By Daniel Hunter
A new survey released today (Wednesday) by Dell and Entrepreneur Country reveals that funding and lack of technical expertise are the biggest obstacles to launching a business in the UK.
With lack of access to finance found to be the overall greatest barrier to starting-up (33 percent), almost half of respondents (43 percent) to the survey, circulated to Entrepreneur Country’s user base comprised of UK entrepreneurs and business owners of all stages[i], cited friends and family as the key source of their business funding, over and above self-funding (20 percent)[ii], bank business loans (12 percent) and venture capital firms (9 percent).
But it is more a lack of access to funding, rather than a lack of understanding finance options, that is hindering businesses. While 27 percent of respondents indicated that they wished they had known more about how to access funding when starting their business, a desire to know more about how to accelerate and grow a business ranked much higher on their priority list (39 percent).
Understanding technology needs is also an area which is proving to be a challenge to those starting a business in the UK. While 60 percent of business owners recognise that IT investment is a worthwhile business strategy for enabling growth, 1 in 5 view a lack of technical expertise as their greatest hurdle, highlighting a demand for enhanced technology resources such as advice and education.
With respondents indicating cloud computing as a key technology trend this year amongst growing businesses (51 percent), followed by a rise in the implementation of Bring Your Own Device (BYOD) policy (25 percent), it’s clear that growing businesses can benefit from advances in technology, and there is an opportunity for providers to offer greater learning resources and support.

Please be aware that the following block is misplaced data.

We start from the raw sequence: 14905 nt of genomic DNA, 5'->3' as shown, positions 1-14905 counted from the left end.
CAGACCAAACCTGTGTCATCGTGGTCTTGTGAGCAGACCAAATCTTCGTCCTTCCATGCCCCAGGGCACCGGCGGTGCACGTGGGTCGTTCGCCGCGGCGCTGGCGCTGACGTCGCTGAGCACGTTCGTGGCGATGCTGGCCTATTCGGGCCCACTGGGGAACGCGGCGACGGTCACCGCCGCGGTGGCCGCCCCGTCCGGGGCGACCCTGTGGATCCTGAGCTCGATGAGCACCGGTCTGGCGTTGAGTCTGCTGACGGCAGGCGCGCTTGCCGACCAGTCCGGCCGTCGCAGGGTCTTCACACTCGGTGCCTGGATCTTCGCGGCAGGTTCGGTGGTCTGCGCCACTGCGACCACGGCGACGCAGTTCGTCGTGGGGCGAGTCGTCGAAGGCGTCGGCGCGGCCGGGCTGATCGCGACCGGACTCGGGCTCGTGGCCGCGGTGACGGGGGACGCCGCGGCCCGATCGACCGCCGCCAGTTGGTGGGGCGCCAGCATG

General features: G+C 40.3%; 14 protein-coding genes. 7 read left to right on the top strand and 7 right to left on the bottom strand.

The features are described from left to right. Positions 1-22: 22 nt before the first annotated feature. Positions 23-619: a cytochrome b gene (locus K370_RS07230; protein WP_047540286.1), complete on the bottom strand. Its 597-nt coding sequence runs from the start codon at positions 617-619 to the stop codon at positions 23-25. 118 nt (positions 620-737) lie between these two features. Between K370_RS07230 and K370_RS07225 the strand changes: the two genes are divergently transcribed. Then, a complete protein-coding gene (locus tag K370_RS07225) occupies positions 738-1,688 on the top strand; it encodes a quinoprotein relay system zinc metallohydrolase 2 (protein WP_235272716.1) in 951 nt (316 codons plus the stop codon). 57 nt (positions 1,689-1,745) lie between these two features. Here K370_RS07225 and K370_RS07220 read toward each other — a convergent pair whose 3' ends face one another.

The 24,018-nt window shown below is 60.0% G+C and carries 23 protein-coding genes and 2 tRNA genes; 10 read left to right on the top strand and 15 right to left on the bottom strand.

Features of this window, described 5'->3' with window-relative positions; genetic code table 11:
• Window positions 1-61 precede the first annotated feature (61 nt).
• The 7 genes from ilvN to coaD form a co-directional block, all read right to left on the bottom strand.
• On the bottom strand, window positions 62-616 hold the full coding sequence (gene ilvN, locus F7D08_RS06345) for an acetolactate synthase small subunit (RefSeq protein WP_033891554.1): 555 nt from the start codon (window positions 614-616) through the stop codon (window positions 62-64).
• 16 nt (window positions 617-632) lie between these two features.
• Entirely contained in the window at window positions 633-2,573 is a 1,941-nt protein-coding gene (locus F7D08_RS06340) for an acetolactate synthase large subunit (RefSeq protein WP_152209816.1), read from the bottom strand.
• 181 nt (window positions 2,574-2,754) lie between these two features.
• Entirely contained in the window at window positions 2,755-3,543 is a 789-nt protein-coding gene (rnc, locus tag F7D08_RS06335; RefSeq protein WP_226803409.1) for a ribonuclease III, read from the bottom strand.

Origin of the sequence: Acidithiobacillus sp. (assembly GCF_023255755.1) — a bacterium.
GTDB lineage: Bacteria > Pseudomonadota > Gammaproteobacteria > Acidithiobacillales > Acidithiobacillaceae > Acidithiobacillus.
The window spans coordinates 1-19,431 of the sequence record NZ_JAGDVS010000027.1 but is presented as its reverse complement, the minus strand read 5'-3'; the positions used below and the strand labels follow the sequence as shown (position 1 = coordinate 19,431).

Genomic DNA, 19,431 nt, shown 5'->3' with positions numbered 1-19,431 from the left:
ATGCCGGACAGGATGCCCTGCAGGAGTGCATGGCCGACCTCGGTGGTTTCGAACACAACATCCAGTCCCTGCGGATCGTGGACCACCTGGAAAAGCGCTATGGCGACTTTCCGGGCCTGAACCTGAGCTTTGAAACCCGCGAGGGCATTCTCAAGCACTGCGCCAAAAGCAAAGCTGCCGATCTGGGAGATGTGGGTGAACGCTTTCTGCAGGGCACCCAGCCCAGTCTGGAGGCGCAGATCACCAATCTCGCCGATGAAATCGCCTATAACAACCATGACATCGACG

Conducted between the 18th and 22nd of February 2013, the survey also generated the following key findings:
· 40 percent started a business because they wanted to be their own boss
· LinkedIn trumps the list of social media tools businesses could not live without (55 percent) with Twitter coming in second place (42 percent)[iii]
· Mobility and connectivity are integral to getting a business off-the-ground. The laptop is the single most useful business tool (88 percent), closely followed by the smartphone (81 percent)[iv]
· 35 percent believe this year will mark the erosion of the traditional 9-5, office-anchored working day
· 62 percent prefer to network face-to-face at events, with social media forming the second most popular channel (25 percent)
Sarah Shields, General Manager & Executive Director, Dell Consumer, Small and Medium Enterprises UK, said: “While it’s clear that businesses understand the impact of technology, we’ve seen clear indicators through our conversations with business decision makers that their lack of in-house expertise may be holding them back from fast growth, and the results of this survey are consistent with this feedback. It’s so important that we — as an end-to-end technology partner - enable growing businesses and entrepreneurs to scale their ideas and ambitions by allowing them to focus on their work, rather than worrying about finding the right technology solution.”
The survey was conducted as part of Dell’s partnership with Entrepreneur Country to jointly create a platform for business owners to reach likeminded individuals and put in place the resources that will ultimately help entrepreneurs and business leaders reach their goals.
Julie Meyer, Founder, Entrepreneur Country, added: “Since they form the backbone of our economy, it’s never been more important to support fast-growth businesses. This survey shines a spotlight on the continued needs of entrepreneurs in the early stages of business development and champions the successes of businesses that have got it right. Britain will continue to be shaped by entrepreneurs, as they are the builders of innovation, drivers of job creation, and producers of capital.”
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